Archetypes for the Supporting Cast in Your Novel

scooby-gang-1969

Archtypes can be inspirational and helpful in not just crafting your hero or heroine but all your secondary characters. Don’t ask me why I thought of Scooby-Doo. I just did. Maybe because each character in the Scooby gang is a specific archetype. Not too hard to figure out.

We’ve been looking at archetypes over the last few weeks, and I hope you’ve seen how these personality or character “types” can bring richness and depth to your characters.

Whether you start out with an archetype in mind and then create a character with those attributes or you start with your basic characters already formed and then deepen them with archetypal traits, you will find that utilizing these various types will help make your story great.

I’ve touched a bit on what kinds of supporting characters are needed in a novel, but let’s go deeper into some of the “supporting archetypes” you might choose. Continue Reading…

3 Wonderful Things That Come with Getting Published

published

For this week’s Throwback Thursday, we’re looking at an excerpt from a previous post titled A Few Cool Doors That Open When You’re Published by author and screenwriter Harrison Demchick.

It’s a long, long road to publication, as months or years of writing give way to months of editing, and then more editing, and then more editing. But you’ve arrived at that very best version of your story. You’re proud of it, and you should be. And once you launch it on Amazon, or your publisher launches it into the world, there will be nothing between you and superstardom. Right?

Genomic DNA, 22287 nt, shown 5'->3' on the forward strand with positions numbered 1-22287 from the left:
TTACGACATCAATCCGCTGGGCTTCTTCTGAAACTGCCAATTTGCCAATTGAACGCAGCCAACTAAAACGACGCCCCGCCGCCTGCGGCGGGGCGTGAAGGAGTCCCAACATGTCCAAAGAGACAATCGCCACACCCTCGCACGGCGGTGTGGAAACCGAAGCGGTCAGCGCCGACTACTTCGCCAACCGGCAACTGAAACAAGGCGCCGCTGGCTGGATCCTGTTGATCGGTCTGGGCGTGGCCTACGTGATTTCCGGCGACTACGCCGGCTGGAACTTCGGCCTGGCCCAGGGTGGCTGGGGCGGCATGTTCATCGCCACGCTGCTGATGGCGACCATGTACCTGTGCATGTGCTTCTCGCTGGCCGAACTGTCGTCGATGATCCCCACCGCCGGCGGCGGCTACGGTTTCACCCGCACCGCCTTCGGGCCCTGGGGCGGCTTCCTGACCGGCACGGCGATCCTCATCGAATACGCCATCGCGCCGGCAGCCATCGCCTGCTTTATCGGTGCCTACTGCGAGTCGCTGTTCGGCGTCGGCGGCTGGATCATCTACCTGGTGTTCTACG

Yeah. Not so much.

No Guarantees

Writers who follow the publishing industry already know full well that creative success and commercial success have, at best, a complicated relationship, and even the most carefully considered marketing plans include no guarantees. When my novel, The Listeners, launched in late 2012, I knew from my own seven years in publishing that the top of the New York Times bestseller list was pretty unlikely, and I was going to have to fight like hell even to make anyone aware of my book. After all, a million new books are published every year. Continue Reading…

Your First 50 Pages—Pass or Fail?

typing-fast

The first fifty pages of your novel carry the heaviest burden for your story. The opening chapters are all about setup. Setup of characters, premise, tone, writing style, conflict, stakes, world/setting, and so much more.

Thousands of writers across the US are finishing a novel today—or at least trying to. For some committed to NaNoWriMo (National Novel Writing Month), this was a first effort. Others have participated many times and have cranked out the semblance of a novel each of those years.

I imagine a lot of writers who signed up didn’t reach the finish line of 50,000 words. I recall how hard it was, writing my first novel thirty years ago. It took me almost a year, and I thought it was a masterpiece.

How wrong I was. Continue Reading…

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